Foreign words were being spoken in January . This was a chance to hear the familiar sounds from another perspective as well — very useful indeed. Recorded in the Uglitch area.
From the trains to the polling stations, from the buzzing emergency call buttons to the car alarms and shop ambiances.
This is only a part of the sound story told by the local poet and ecologist Olga Romashova in February.
Wildlife sounds were the main theme of the March episode. Tatyana Sadikova, the college librarian enjoys listening to the birds while in her wooden house in Kirovka or walking outside and there are plenty of opportunities for anyone to do the same.
That’s funny. My next guide, a former army officer Alexander Arianov was mistaken by a listener for Boris Grebenshikov, a Russian rock star. Both have so much in common — the voice, the tone, but I can hardly imagine a rock star sharing the story of the local radio persuading people not to put the keys under the doormat as they leave home.
There was a campaign in which over 70 keys were spotted by the journalists on a raid. Potentially dangerous! Apart from that — birds and waterfalls recorded in April in Ferma, Sergiyev Posad.
Orthodoxy and jazz — what’s wrong with that? Nothing, says Fr. Victor Grigorenko of St. Sergius Church in Semkhoz. The two can easily go together without contradiction as long as the music expresses people’s hopes and honest intentions. As a priest in the church with a secular concert hall nearby he happens to speak to the audience prior to a concert. I recorded the main part of this piece while walking in the Semkhoz woods in May — bitten by mosquitoes but gaining precious knowledge instead.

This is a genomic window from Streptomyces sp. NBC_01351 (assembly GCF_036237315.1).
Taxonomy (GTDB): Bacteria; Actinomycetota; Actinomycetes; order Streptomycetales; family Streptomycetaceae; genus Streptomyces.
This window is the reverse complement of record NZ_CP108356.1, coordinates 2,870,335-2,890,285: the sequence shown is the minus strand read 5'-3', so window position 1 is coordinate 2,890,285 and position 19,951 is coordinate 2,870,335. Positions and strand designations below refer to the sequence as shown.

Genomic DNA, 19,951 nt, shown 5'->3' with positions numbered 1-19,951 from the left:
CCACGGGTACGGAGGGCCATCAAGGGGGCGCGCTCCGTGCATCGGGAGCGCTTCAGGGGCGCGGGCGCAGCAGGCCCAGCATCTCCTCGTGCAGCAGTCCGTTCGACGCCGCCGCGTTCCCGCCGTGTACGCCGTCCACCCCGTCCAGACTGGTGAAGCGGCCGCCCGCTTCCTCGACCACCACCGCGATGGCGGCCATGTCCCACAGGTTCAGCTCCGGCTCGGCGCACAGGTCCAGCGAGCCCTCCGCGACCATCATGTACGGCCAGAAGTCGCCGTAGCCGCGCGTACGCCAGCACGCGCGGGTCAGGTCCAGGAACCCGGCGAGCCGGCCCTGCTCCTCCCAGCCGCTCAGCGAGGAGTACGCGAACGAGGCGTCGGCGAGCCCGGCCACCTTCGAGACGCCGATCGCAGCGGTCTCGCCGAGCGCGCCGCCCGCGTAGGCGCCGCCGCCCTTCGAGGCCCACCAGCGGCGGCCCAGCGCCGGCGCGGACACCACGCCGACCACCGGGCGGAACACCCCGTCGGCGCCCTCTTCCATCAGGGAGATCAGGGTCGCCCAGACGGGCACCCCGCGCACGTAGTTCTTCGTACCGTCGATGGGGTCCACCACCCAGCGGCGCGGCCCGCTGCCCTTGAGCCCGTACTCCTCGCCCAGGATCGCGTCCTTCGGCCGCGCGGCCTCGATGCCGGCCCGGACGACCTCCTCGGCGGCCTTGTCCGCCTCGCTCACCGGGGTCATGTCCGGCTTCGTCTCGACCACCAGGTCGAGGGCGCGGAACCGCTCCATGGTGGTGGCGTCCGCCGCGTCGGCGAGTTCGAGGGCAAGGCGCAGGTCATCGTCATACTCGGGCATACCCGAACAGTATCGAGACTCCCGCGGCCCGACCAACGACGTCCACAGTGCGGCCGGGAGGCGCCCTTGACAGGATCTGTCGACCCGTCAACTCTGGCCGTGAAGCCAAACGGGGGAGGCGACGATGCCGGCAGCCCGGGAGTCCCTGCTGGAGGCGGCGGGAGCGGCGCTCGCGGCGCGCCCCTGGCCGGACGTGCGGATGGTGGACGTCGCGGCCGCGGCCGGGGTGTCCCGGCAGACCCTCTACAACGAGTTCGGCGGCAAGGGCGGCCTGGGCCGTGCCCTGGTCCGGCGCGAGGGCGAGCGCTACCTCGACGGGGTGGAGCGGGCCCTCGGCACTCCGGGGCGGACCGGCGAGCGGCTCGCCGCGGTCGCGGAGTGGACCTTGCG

This one is speechless. Let the town centre speak for itself as it did in this episode full of all sorts of sounds. Cars, grasshoppers, chimes, guest workers, church singers, dodgy cafe singers, railway junctions, lake shores — this is how the Sergiyev Posad’s main street sounded like in June.
Severny means ‘northern’ in Russian and this is somewhat true. Gale winds have been following us as we were exploring sounds in this part of Sergiyev Posad together with Valeriya Ratnikova, a local resident relocating from the town of Kovrov some time ago, so she couldn’t help comparing. But it is not only the wind that can be heard in this area. Recorded in July.
The June episode had no hosts. In August there were three of them.
Yuri works as a grave-digger, Hagani is a shepherd and Valeriy is a local resident and a lathe operator for over five decades now. I have met them on my trip from the north-west suburb of Sergiyev Posad to the town centre — as the map of the Grazhdanka area suggests.
We’ve reached the end of our year-long sound journey and it brings us close to the place where it all began, to the Zvyozdotchka area which is a five minutes walk from Skobyanka. We are guided by Anna Dianova while there. I wasn’t aiming at looping the series but it is nice to think there was an idea behind this walk. More Zvyozdotchka sounds to follow.